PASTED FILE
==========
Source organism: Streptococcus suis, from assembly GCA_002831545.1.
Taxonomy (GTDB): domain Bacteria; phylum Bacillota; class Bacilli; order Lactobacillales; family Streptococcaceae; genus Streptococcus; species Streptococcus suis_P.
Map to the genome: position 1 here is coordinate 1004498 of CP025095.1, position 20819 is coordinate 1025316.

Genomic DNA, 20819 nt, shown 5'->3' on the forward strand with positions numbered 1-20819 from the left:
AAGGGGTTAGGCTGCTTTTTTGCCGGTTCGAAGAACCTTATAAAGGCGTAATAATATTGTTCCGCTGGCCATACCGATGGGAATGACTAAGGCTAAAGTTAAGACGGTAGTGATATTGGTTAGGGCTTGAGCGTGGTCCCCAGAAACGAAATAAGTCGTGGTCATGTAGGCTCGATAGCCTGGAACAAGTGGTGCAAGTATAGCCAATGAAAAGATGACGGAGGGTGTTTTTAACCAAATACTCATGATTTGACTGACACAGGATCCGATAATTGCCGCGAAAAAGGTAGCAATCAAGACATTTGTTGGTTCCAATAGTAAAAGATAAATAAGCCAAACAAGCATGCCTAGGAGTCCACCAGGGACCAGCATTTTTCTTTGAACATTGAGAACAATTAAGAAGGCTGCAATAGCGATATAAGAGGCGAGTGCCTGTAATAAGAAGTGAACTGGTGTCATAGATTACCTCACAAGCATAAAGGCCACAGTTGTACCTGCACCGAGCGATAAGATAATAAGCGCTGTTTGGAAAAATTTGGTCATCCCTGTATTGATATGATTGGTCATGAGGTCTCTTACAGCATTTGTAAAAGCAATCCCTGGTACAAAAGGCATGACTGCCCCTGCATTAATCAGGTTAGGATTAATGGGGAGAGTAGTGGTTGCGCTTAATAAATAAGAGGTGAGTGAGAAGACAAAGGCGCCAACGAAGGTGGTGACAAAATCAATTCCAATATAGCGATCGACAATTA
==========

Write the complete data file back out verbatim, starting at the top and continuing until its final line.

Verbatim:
Source organism: Streptococcus suis, from assembly GCA_002831545.1.
Taxonomy (GTDB): domain Bacteria; phylum Bacillota; class Bacilli; order Lactobacillales; family Streptococcaceae; genus Streptococcus; species Streptococcus suis_P.
Map to the genome: position 1 here is coordinate 1004498 of CP025095.1, position 20819 is coordinate 1025316.

Genomic DNA, 20819 nt, shown 5'->3' on the forward strand with positions numbered 1-20819 from the left:
AAGGGGTTAGGCTGCTTTTTTGCCGGTTCGAAGAACCTTATAAAGGCGTAATAATATTGTTCCGCTGGCCATACCGATGGGAATGACTAAGGCTAAAGTTAAGACGGTAGTGATATTGGTTAGGGCTTGAGCGTGGTCCCCAGAAACGAAATAAGTCGTGGTCATGTAGGCTCGATAGCCTGGAACAAGTGGTGCAAGTATAGCCAATGAAAAGATGACGGAGGGTGTTTTTAACCAAATACTCATGATTTGACTGACACAGGATCCGATAATTGCCGCGAAAAAGGTAGCAATCAAGACATTTGTTGGTTCCAATAGTAAAAGATAAATAAGCCAAACAAGCATGCCTAGGAGTCCACCAGGGACCAGCATTTTTCTTTGAACATTGAGAACAATTAAGAAGGCTGCAATAGCGATATAAGAGGCGAGTGCCTGTAATAAGAAGTGAACTGGTGTCATAGATTACCTCACAAGCATAAAGGCCACAGTTGTACCTGCACCGAGCGATAAGATAATAAGCGCTGTTTGGAAAAATTTGGTCATCCCTGTATTGATATGATTGGTCATGAGGTCTCTTACAGCATTTGTAAAAGCAATCCCTGGTACAAAAGGCATGACTGCCCCTGCATTAATCAGGTTAGGATTAATGGGGAGAGTAGTGGTTGCGCTTAATAAATAAGAGGTGAGTGAGAAGACAAAGGCGCCAACGAAGGTGGTGACAAAATCAATTCCAATATAGCGATCGACAATTA